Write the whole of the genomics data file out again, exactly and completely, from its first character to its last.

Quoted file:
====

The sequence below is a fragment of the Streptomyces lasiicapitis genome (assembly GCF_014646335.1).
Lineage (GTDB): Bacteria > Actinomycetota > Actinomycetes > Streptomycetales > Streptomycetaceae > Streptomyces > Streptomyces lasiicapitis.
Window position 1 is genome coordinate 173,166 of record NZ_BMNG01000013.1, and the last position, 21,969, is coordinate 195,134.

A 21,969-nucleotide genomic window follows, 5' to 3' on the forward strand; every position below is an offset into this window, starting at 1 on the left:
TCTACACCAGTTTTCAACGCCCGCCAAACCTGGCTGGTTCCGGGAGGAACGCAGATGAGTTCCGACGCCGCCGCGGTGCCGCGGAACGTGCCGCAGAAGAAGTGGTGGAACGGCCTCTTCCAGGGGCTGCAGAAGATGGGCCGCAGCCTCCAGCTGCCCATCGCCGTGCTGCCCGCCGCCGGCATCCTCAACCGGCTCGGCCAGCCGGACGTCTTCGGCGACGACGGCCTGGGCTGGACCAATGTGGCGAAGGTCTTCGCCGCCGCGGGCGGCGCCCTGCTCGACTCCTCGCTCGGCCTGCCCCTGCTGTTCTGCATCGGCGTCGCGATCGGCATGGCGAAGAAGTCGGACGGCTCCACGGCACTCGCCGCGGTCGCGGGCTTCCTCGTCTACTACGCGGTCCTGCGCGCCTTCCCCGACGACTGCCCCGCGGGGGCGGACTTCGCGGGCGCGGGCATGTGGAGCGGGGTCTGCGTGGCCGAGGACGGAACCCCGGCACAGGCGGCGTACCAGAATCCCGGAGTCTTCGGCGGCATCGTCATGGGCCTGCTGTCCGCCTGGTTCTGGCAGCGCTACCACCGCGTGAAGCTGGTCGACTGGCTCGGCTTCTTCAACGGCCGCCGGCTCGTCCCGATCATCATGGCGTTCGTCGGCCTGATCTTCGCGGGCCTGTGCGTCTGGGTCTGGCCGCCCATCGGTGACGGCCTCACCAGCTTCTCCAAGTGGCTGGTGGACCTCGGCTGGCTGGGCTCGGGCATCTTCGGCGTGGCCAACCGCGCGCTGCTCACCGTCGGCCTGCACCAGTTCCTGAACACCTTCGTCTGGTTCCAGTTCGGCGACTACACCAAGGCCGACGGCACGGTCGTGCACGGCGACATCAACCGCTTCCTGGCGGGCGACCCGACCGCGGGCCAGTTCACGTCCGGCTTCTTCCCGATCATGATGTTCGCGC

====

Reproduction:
The sequence below is a fragment of the Streptomyces lasiicapitis genome (assembly GCF_014646335.1).
Lineage (GTDB): Bacteria > Actinomycetota > Actinomycetes > Streptomycetales > Streptomycetaceae > Streptomyces > Streptomyces lasiicapitis.
Window position 1 is genome coordinate 173,166 of record NZ_BMNG01000013.1, and the last position, 21,969, is coordinate 195,134.

A 21,969-nucleotide genomic window follows, 5' to 3' on the forward strand; every position below is an offset into this window, starting at 1 on the left:
TCTACACCAGTTTTCAACGCCCGCCAAACCTGGCTGGTTCCGGGAGGAACGCAGATGAGTTCCGACGCCGCCGCGGTGCCGCGGAACGTGCCGCAGAAGAAGTGGTGGAACGGCCTCTTCCAGGGGCTGCAGAAGATGGGCCGCAGCCTCCAGCTGCCCATCGCCGTGCTGCCCGCCGCCGGCATCCTCAACCGGCTCGGCCAGCCGGACGTCTTCGGCGACGACGGCCTGGGCTGGACCAATGTGGCGAAGGTCTTCGCCGCCGCGGGCGGCGCCCTGCTCGACTCCTCGCTCGGCCTGCCCCTGCTGTTCTGCATCGGCGTCGCGATCGGCATGGCGAAGAAGTCGGACGGCTCCACGGCACTCGCCGCGGTCGCGGGCTTCCTCGTCTACTACGCGGTCCTGCGCGCCTTCCCCGACGACTGCCCCGCGGGGGCGGACTTCGCGGGCGCGGGCATGTGGAGCGGGGTCTGCGTGGCCGAGGACGGAACCCCGGCACAGGCGGCGTACCAGAATCCCGGAGTCTTCGGCGGCATCGTCATGGGCCTGCTGTCCGCCTGGTTCTGGCAGCGCTACCACCGCGTGAAGCTGGTCGACTGGCTCGGCTTCTTCAACGGCCGCCGGCTCGTCCCGATCATCATGGCGTTCGTCGGCCTGATCTTCGCGGGCCTGTGCGTCTGGGTCTGGCCGCCCATCGGTGACGGCCTCACCAGCTTCTCCAAGTGGCTGGTGGACCTCGGCTGGCTGGGCTCGGGCATCTTCGGCGTGGCCAACCGCGCGCTGCTCACCGTCGGCCTGCACCAGTTCCTGAACACCTTCGTCTGGTTCCAGTTCGGCGACTACACCAAGGCCGACGGCACGGTCGTGCACGGCGACATCAACCGCTTCCTGGCGGGCGACCCGACCGCGGGCCAGTTCACGTCCGGCTTCTTCCCGATCATGATGTTCGCGC